Membrane-bound respiratory [NiFe]-hydrogenase (MBH), a H 2-uptake enzyme found in the periplasmic space of bacteria, catalyses the oxidation of dihydrogen: H 2 →2H + + 2e - (ref. 1). In contrast to the well-studied O 2-sensitive [NiFe]-hydrogenases (referred to as the standard enzymes), MBH has an O 2-tolerant H 2 oxidation activity; however, the mechanism of O 2 tolerance is unclear. Here we report the crystal structures of Hydrogenovibrio marinus MBH in three different redox conditions at resolutions between 1.18 and 1.32Å We find that the proximal iron-sulphur (Fe-S) cluster of MBH has a [4Fe-3S] structure coordinated by six cysteine residues-in contrast to the [4Fe-4S] cubane structure coordinated by four cysteine residues found in the proximal Fe-S cluster of the standard enzymes-and that an amide nitrogen of the polypeptide backbone is deprotonated and additionally coordinates the cluster when chemically oxidized, thus stabilizing the superoxidized state of the cluster. The structure of MBH is very similar to that of the O 2-sensitive standard enzymes except for the proximal Fe-S cluster. Our results give a reasonable explanation why the O 2 tolerance of MBH is attributable to the unique proximal Fe-S cluster; we propose that the cluster is not only a component of the electron transfer for the catalytic cycle, but that it also donates two electrons and one proton crucial for the appropriate reduction of O 2 in preventing the formation of an unready, inactive state of the enzyme.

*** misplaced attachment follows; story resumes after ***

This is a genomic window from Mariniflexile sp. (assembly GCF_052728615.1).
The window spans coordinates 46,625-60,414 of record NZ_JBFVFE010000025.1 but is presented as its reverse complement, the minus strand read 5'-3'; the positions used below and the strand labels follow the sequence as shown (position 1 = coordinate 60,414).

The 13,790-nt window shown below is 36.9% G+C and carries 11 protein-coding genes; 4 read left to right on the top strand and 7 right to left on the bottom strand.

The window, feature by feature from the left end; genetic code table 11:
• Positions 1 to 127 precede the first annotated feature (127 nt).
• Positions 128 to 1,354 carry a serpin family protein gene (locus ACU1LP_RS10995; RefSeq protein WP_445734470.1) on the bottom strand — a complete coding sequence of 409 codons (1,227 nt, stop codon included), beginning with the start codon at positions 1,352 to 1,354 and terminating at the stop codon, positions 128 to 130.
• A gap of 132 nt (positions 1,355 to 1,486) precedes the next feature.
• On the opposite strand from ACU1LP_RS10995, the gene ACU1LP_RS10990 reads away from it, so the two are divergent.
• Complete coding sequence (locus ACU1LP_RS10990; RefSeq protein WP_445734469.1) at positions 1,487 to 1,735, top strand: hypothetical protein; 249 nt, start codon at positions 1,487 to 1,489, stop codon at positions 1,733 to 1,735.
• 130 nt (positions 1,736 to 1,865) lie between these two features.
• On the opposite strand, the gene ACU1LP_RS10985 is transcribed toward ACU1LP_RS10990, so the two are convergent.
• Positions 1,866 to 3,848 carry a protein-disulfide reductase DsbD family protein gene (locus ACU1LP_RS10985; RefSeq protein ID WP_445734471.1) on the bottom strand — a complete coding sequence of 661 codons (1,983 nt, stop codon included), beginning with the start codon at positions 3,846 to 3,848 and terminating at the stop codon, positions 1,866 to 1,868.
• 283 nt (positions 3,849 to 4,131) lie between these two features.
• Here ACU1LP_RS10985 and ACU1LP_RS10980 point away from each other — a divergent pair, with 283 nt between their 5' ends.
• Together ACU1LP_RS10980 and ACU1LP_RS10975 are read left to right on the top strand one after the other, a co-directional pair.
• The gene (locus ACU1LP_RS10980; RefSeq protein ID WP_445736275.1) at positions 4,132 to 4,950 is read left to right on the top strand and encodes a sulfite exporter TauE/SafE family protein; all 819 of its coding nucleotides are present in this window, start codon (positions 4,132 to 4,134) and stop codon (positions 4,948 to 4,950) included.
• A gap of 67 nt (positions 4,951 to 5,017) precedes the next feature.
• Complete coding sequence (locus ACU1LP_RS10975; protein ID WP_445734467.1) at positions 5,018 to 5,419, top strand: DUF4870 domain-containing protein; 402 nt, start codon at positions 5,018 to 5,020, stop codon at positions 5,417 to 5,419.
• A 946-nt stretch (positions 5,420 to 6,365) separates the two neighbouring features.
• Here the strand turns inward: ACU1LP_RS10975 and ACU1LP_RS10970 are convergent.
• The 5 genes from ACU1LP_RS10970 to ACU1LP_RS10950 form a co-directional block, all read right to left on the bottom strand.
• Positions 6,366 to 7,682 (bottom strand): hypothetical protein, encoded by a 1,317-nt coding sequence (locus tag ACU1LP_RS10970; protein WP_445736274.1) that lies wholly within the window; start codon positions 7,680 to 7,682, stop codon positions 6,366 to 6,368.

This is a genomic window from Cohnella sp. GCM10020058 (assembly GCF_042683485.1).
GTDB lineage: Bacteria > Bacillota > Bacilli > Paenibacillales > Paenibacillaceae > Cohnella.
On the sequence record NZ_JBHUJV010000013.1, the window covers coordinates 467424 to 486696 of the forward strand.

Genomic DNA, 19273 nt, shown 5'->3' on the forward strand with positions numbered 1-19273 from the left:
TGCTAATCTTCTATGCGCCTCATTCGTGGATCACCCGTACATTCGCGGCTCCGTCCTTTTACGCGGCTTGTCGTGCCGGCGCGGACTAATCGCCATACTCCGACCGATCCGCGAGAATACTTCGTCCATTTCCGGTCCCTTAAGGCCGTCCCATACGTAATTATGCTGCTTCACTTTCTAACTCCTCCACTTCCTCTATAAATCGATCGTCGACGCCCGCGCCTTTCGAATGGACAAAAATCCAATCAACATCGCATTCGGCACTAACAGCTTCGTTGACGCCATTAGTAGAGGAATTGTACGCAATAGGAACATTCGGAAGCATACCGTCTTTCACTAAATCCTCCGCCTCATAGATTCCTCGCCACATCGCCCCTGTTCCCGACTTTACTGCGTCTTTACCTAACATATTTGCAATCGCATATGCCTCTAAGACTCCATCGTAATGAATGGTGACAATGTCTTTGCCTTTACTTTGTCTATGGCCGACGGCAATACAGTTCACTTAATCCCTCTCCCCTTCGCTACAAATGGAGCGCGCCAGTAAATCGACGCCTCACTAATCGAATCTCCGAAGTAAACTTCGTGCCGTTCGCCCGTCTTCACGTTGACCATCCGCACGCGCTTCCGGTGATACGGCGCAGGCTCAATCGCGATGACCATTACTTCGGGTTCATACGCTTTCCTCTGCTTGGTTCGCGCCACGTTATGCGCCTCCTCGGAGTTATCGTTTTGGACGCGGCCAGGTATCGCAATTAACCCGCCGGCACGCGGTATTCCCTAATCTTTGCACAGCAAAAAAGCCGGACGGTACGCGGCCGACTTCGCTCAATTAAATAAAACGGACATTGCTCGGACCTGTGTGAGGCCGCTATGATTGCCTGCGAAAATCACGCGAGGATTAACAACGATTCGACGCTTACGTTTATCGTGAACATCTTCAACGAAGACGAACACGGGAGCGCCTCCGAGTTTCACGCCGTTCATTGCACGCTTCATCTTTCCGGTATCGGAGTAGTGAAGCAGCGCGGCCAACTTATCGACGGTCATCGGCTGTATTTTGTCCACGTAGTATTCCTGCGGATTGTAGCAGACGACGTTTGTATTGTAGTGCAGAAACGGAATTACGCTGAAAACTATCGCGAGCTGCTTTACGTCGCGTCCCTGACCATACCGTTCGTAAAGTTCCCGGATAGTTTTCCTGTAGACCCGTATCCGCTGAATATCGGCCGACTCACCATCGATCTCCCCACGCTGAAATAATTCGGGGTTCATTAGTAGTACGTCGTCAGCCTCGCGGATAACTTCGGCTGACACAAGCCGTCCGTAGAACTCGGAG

All Science Journal Classification (ASJC) codes